It’s been ten years since UGK collaborated with two other legendary duos to release this classic record.
Three 6 Mafia provided the Texas natives the perfect beat for them and Outkast to showcase their rapping talent.
One of my earliest memories of this song was during my time in San Diego for college. I was at a sports bar with a few friends. Somehow one of them made their way towards the jukebox and selected this record. The record came on and I saw people rocking out to it. The beat is infectious. It’s catchy. It’s a record that you can’t help but have fun to.
Pimp C lived up to his name and approached his verse in true pimp/player fashion. His imagery was top notch as I pictured everything he was rapping about.
Bun B verse was ill. During the first part of his verse, the beat switches with the inclusion of claps. He perfectly matched his flow in the first part of his verse with the change in the beat. He rode the beat to oblivion. His breakdown of letters and numbers at the end of his verse capped it off wonderfully.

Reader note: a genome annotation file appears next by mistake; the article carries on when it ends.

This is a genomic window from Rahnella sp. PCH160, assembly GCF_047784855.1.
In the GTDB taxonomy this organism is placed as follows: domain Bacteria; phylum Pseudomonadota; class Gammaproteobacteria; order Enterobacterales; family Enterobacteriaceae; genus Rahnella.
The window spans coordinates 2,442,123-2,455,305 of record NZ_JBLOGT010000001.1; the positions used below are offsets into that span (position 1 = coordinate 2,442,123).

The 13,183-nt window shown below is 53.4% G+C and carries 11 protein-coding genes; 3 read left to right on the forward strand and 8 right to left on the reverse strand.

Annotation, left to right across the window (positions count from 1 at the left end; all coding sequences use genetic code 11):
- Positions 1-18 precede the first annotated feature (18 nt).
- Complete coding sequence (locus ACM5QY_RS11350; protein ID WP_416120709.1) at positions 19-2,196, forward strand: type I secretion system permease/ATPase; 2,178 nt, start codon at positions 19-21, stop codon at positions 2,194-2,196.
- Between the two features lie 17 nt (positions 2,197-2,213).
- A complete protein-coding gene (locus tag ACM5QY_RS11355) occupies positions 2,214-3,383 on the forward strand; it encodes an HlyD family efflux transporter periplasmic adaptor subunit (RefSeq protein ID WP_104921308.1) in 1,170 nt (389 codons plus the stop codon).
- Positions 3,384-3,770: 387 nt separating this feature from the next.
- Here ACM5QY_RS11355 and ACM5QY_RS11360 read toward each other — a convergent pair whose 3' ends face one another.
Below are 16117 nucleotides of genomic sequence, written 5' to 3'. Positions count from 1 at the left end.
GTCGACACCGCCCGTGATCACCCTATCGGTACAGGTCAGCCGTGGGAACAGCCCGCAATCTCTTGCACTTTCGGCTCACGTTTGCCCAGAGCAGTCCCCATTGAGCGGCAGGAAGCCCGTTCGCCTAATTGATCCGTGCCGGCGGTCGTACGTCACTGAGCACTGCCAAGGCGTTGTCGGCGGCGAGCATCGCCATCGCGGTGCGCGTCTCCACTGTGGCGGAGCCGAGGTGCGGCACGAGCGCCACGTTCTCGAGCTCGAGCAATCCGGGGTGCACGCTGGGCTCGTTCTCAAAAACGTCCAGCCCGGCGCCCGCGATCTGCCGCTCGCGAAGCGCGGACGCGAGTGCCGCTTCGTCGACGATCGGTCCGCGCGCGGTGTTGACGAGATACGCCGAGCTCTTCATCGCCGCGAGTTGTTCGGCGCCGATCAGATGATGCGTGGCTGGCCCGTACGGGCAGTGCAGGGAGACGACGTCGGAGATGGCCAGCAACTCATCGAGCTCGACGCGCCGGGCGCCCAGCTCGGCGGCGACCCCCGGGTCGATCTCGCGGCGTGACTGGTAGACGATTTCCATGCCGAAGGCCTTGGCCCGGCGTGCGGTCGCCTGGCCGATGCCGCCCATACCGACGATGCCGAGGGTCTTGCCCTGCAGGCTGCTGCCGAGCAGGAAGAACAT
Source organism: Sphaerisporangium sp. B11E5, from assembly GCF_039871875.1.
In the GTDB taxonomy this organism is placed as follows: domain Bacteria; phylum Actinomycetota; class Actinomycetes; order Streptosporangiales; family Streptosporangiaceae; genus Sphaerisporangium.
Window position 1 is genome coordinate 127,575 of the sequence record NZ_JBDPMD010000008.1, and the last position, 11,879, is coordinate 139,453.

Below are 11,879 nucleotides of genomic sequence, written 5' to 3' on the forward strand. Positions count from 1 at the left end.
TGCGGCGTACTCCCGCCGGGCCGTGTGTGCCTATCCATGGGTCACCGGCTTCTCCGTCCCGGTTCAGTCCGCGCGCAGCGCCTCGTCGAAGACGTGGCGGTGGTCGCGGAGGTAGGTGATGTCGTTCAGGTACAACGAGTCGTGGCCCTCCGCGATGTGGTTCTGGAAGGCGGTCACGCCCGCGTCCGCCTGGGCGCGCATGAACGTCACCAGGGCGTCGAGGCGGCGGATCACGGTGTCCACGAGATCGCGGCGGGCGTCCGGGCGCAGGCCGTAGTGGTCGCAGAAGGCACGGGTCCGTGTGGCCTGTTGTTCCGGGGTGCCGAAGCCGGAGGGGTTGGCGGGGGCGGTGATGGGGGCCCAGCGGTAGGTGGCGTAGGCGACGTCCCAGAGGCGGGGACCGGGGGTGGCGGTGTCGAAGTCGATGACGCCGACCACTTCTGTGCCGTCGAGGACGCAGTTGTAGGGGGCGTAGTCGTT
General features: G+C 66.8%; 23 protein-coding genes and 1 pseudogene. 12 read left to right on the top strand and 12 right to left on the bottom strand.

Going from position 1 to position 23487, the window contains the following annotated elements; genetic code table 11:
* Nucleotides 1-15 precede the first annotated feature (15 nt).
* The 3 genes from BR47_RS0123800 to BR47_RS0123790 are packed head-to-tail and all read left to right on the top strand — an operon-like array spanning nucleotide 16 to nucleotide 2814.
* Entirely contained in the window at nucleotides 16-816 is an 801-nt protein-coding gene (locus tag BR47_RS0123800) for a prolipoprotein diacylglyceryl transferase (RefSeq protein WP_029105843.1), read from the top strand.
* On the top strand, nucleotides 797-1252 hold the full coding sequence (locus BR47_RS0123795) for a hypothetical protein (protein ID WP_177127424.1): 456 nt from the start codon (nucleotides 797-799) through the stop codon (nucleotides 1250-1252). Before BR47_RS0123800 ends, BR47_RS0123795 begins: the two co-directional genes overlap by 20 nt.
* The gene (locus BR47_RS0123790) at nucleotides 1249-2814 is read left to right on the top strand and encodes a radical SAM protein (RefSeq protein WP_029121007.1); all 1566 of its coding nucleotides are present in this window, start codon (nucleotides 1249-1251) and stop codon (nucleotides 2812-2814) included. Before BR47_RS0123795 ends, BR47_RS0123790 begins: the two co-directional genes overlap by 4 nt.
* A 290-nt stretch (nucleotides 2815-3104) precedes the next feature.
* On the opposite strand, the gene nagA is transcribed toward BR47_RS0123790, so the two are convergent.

Big Boi’s flow was dope too. He kills it with his smooth delivery. His reference to Paul McCartney’s expensive divorce fit the song’s theme well as Big Boi sounds like he isn’t to fond of the idea of marriage especially since it can end like Sir Paul’s. That “eating good” line at the end was a great ending to his verse.
All three of them did a great job but Andre 3000 was just another monster. His verse was amazing. The wordplay was incredible. His delivery was smooth and nonchalant.
He’s both gentle and apologetic with his words as he lets the women in his life know that he has decided to settle down, the opposite of Pimp C’s verse. Andre 3000 believes its time for him to differentiate himself from his friends (players).
In short, Andre 3000’s creativity shines all over this guest verse, as he reminds us why he is one of the greats.